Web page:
David Lebovitz: Yes, I do. One of the things that happens a lot to me is people who I don’t know come to Paris and want to get together with me. I actually love people. I love meeting people. I can talk ’til I’m losing my voice. But, you know, I’m working like six jobs. I actually don’t get to see my friends or my partner as often as I’d like, so I have to decide, “Well, do I want to go out with some friends who I haven’t seen in a while, or do I want to go out with someone I don’t know?” It sounds harsh, I’m sorry. People are probably clicking way. But, you have to make a decision. “What do I do?” That’s a decision that I’ve made. And I’ve also learned when people are aggressively trying to get you to do something they want you to participate in, like a blog roundup or whatever, they’re the ones that are not being nice by being so – I can’t even think of the word – insistent-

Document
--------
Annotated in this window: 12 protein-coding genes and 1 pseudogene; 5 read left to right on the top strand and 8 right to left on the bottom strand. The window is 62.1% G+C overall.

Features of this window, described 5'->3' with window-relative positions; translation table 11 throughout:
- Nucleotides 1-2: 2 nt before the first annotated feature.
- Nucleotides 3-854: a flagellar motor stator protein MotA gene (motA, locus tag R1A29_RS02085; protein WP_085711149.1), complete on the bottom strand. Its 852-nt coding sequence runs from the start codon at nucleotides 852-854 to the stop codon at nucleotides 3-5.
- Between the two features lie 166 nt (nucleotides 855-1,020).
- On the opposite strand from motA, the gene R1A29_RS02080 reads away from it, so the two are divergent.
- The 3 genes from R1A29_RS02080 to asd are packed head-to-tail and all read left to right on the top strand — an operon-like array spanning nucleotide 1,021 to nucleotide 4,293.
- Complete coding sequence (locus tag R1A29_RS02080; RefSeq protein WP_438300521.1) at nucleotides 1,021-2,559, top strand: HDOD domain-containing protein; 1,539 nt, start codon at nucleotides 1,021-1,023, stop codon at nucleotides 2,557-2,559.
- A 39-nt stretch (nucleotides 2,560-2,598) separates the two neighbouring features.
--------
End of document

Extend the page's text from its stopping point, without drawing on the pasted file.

Bjork Ostrom: Forceful.

David Lebovitz: … because everyone’s busy. When I send people an email, I’m like, “If you’re not busy.” Or, “If you have time. If not, that’s fine, don’t worry about it.” Because I know how hard it is to say no to people these days, and I don’t want … I understand my friends, you’re really busy, Elise is busy. When I send Elise an email, half the time I don’t get a response, and that’s okay. I understand she’s busy.

Bjork Ostrom: Right. I don’t remember which book it was, but in one of the intros of one of your books, you talk about one of the things that Paris taught you is that if you don’t nudge and position yourself, then you’ll never be able to get into line, or get on the train. I don’t remember where it was that you were getting. For me, as a Minnesota, nice person that grew up in the Midwest, it’s especially true to think about that. I think it’s such a refreshing thing to hear, an important thing to hear, that you need to be intentional with that decision making.